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Federal prosecutions for financial institution fraud have been in a downward slide in the past 13 years according to a report from the Transactional Records Access Clearinghouse. According to Justice Department data TRAC analyzed, there will be approximately 1,365 of these prosecutions filed in FY 2011, which is down 28.6 percent from 2006 and less than half what it was in 2001.

The graph in the report shows the 20 year trend, beginning with the last two years of George HW Bush's presidency. But if you extend the timeline back to 1986 (the earliest data TRAC has for this category of prosecution) as I've done in the chart below, you can see that the current levels are lower than they were even in 1986, in the midst of the Savings and Loan crisis.

More after the jump...


What do you think is the main reason prosecutions of financial industry fraud are down?

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Newly released data from the IRS show that only 15% of large financial services companies — those with $250 million or more in assets — were audited in 2008, compared with 64% of all other similar sized corporations. And when they were performed, these financial service audits appear to have been less thorough than those in other industries.

In addition, fewer of these audits were being performed by the IRS agency group with special expertise in large financial service corporations, while the number performed by other IRS groups more than doubled since 2004.

You can get the background and data tables in the full report by the Transactional Records Access Clearinghouse. Some highlights below the fold:

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Tue Jun 19, 2007 at 05:02 AM PDT

Cheers and Jeers: Substitute Tuesday

by redlami

Good morning! This being only my second authorized stint as a Cheers and Jeers replacement host, I find it helpful to ease in with some late-night snark because (1) it's something I didn't have to write, and (2) lorem ipsum has blocked me from their site for copyright violations...

"Joint Chiefs of Staff [Chair] Peter Pace is leaving his job. He's the one who announced that all homosexual acts are immoral, and so is adultery. No wonder he left. He attacked all the members of Congress."
--Jay Leno

"Undaunted by the protesters, the leaders focused on finding consensus over global warming. And by 'consensus,' we mean getting Bush to agree with the other seven."
--Jon Stewart, on the G8 Summit

"Paris Hilton is behind bars, but still no word on Osama."
--David Letterman

"Cheney is having an operation on his heart this week. Talk about microsurgery."
--Jay Leno

From the steamy hot wastelands that are Central New York on the brink of summer, this is today's host redlami, answering the eternal and ungrammatical question, what time does Cheers and Jeers start? [Swoosh!!] RIGHTNOW! [Gong!!]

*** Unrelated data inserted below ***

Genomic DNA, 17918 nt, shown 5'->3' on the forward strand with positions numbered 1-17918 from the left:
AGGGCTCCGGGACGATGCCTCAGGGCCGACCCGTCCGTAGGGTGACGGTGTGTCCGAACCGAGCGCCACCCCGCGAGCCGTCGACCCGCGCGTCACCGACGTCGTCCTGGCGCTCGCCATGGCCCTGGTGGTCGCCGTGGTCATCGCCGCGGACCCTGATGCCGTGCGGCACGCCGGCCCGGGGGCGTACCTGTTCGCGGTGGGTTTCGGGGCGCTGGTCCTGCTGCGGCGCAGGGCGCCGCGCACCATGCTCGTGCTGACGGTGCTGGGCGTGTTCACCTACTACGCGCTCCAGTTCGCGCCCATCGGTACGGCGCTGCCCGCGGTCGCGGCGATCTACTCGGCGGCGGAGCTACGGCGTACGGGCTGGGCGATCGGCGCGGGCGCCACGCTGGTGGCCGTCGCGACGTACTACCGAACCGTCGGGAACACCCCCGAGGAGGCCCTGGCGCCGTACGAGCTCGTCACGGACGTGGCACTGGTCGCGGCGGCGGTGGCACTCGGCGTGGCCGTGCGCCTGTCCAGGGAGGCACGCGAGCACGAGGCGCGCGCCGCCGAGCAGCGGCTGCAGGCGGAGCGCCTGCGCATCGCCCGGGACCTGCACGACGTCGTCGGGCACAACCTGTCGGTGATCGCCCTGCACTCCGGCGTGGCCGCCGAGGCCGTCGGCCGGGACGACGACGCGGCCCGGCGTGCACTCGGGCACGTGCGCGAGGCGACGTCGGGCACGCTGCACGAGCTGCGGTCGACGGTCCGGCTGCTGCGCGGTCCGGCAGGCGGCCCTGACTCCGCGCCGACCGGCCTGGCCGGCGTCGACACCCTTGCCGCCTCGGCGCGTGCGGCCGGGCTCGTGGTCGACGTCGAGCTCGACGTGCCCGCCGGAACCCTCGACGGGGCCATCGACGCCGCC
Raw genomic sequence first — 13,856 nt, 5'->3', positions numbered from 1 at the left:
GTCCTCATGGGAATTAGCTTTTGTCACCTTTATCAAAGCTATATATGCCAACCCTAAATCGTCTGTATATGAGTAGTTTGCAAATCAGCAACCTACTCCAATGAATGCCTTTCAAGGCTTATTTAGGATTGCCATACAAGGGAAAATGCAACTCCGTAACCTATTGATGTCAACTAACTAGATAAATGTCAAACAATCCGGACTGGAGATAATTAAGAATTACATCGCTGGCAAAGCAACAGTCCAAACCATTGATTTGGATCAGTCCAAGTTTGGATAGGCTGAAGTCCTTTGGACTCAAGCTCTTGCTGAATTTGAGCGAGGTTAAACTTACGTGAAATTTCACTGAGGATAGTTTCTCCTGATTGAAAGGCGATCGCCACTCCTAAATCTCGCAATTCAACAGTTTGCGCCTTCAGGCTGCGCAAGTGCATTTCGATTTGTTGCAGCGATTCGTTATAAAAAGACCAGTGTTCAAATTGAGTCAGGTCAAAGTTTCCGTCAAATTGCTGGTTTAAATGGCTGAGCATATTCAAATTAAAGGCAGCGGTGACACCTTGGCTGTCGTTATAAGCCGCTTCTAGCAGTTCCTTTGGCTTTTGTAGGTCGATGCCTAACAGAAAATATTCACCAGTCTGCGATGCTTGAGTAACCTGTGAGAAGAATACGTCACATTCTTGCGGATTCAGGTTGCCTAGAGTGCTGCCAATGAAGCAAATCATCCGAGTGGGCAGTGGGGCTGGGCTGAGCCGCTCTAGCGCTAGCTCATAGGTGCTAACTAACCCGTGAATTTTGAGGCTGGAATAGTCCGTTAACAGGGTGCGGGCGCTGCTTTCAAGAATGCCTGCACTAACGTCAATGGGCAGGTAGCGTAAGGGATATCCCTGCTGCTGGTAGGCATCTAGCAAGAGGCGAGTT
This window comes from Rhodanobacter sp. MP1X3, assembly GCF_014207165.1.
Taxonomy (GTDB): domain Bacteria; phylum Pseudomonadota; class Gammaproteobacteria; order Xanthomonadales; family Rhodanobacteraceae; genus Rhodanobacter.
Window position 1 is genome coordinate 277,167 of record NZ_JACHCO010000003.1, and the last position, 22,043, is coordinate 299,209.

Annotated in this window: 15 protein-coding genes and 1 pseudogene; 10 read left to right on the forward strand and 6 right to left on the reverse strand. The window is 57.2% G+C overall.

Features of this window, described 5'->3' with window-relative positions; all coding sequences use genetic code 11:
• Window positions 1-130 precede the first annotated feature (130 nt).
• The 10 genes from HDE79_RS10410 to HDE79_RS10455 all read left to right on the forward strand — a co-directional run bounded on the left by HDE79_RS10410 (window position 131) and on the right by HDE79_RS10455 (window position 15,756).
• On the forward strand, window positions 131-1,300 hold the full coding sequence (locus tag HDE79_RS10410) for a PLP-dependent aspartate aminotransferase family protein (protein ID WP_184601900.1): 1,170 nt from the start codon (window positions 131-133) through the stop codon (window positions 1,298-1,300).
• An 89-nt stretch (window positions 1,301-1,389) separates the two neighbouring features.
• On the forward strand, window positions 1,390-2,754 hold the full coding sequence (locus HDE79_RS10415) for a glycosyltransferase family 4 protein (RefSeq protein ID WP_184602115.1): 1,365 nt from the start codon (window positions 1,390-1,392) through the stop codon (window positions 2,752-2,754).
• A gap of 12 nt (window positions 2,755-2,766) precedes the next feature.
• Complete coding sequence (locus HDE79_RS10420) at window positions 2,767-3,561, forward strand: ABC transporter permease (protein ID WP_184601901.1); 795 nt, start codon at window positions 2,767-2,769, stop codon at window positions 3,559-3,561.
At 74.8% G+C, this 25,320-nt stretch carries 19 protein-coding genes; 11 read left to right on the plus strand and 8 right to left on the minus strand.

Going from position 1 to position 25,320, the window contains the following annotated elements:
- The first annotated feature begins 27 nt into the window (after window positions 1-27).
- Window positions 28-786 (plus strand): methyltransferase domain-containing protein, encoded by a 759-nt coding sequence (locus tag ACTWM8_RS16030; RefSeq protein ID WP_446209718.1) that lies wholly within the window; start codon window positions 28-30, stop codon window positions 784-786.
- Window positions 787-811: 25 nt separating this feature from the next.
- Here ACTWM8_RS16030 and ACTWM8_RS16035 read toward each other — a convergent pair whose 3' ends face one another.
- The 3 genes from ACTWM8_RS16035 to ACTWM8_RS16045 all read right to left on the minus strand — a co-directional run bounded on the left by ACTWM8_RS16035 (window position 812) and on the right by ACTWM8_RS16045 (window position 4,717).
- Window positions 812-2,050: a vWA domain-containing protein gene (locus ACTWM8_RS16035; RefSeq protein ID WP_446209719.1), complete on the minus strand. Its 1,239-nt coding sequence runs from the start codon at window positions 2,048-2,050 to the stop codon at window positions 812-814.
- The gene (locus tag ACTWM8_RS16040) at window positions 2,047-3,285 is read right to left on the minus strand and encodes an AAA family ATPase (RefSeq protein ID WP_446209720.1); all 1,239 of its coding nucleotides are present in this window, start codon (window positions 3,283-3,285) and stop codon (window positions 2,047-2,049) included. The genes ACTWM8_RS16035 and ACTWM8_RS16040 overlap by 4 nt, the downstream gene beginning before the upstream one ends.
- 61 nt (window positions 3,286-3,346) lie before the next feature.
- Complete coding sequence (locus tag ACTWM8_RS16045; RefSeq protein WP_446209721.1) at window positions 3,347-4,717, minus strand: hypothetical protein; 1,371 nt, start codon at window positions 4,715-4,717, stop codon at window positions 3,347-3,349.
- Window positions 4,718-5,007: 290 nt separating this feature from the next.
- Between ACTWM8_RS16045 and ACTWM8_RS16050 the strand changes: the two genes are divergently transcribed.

What do you think of NASCAR?

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Wed May 30, 2007 at 09:41 AM PDT

Big surprise: DHS not fighting terror

by redlami

The new report on DHS Immigration Enforcement by TRAC has gotten extensive coverage by the traditional news media, including CNN, the Washington Post, the Associated Press, Time and US News and World Report. It's also been picked up in the blogosphere, by Bruce Shneier and others.

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Thu Apr 19, 2007 at 05:17 AM PDT

Autobiography of a Pistol

by redlami

This morning I got an email from a songwriter whose music I like. I get a lot of these: I sign up on these lists so I find out about new tour dates, new CDs, what's going on in their lives. In folk music circles, you tend to feel personal connections to the artists, and the internet makes that a lot easier.

But the email I got this morning from Ellis Paul wasn't mainly about selling CDs. It was about the concern of a parent in Virginia for the lives of his children in a society where violence is glorified and guns are sometimes ridiculously easy to obtain. And it's not something he's only recently thought about; in the email he offered a song of his for free download and sharing: Autobiography of a Pistol. Here's a bit of the lyrics:

Would you believe I've seen better days?
I starred in westerns and won rave reviews.
Now I sit on a shelf, tagged for judgment day.
I've got to change the jury's point of view.
You see, guns don't kill people,
It's the bullets that do.

Ellis' email message is below the fold:

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Mon Feb 26, 2007 at 05:23 PM PST

Replacements (lyrical meta)

by redlami

You've probably heard of Bill in Portland Maine, creator of the DailyKos community known as Cheers and Jeers. And you may have noticed that Cheers and Jeers has been missing from the front page, owing to Bill's unexplained disappearance vacation. But did you know that PoliSigh has assembled a dedicated group of tireless, selfless, occasionally senseless volunteers to staff the kiddie pool in Bill's absence? The trick is that to find the replacement editions (like this one), you have to look in the diary list, because for some reason Bill didn't trust anyone with his password.